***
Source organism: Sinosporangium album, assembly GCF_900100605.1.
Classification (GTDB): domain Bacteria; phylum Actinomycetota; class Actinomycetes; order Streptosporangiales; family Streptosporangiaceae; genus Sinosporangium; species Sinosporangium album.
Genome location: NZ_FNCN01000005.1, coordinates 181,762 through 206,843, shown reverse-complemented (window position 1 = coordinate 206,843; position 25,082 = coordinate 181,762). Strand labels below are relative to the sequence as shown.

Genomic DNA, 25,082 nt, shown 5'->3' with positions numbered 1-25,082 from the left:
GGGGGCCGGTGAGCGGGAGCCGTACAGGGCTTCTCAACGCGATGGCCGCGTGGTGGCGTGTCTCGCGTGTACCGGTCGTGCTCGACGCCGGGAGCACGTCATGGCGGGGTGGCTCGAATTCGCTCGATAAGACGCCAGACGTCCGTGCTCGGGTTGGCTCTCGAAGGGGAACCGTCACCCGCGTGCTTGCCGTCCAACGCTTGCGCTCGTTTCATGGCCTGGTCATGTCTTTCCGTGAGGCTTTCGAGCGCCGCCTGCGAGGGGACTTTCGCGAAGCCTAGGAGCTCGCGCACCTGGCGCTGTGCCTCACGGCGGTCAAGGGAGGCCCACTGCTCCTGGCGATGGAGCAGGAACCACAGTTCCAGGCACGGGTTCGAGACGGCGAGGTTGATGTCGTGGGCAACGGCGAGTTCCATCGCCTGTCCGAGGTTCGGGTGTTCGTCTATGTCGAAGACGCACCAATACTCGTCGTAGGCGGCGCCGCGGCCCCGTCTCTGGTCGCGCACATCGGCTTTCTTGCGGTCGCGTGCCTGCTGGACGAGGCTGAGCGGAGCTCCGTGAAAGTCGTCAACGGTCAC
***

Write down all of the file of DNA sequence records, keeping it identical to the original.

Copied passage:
Source organism: Sinosporangium album, assembly GCF_900100605.1.
Classification (GTDB): domain Bacteria; phylum Actinomycetota; class Actinomycetes; order Streptosporangiales; family Streptosporangiaceae; genus Sinosporangium; species Sinosporangium album.
Genome location: NZ_FNCN01000005.1, coordinates 181,762 through 206,843, shown reverse-complemented (window position 1 = coordinate 206,843; position 25,082 = coordinate 181,762). Strand labels below are relative to the sequence as shown.

Genomic DNA, 25,082 nt, shown 5'->3' with positions numbered 1-25,082 from the left:
GGGGGCCGGTGAGCGGGAGCCGTACAGGGCTTCTCAACGCGATGGCCGCGTGGTGGCGTGTCTCGCGTGTACCGGTCGTGCTCGACGCCGGGAGCACGTCATGGCGGGGTGGCTCGAATTCGCTCGATAAGACGCCAGACGTCCGTGCTCGGGTTGGCTCTCGAAGGGGAACCGTCACCCGCGTGCTTGCCGTCCAACGCTTGCGCTCGTTTCATGGCCTGGTCATGTCTTTCCGTGAGGCTTTCGAGCGCCGCCTGCGAGGGGACTTTCGCGAAGCCTAGGAGCTCGCGCACCTGGCGCTGTGCCTCACGGCGGTCAAGGGAGGCCCACTGCTCCTGGCGATGGAGCAGGAACCACAGTTCCAGGCACGGGTTCGAGACGGCGAGGTTGATGTCGTGGGCAACGGCGAGTTCCATCGCCTGTCCGAGGTTCGGGTGTTCGTCTATGTCGAAGACGCACCAATACTCGTCGTAGGCGGCGCCGCGGCCCCGTCTCTGGTCGCGCACATCGGCTTTCTTGCGGTCGCGTGCCTGCTGGACGAGGCTGAGCGGAGCTCCGTGAAAGTCGTCAACGGTCAC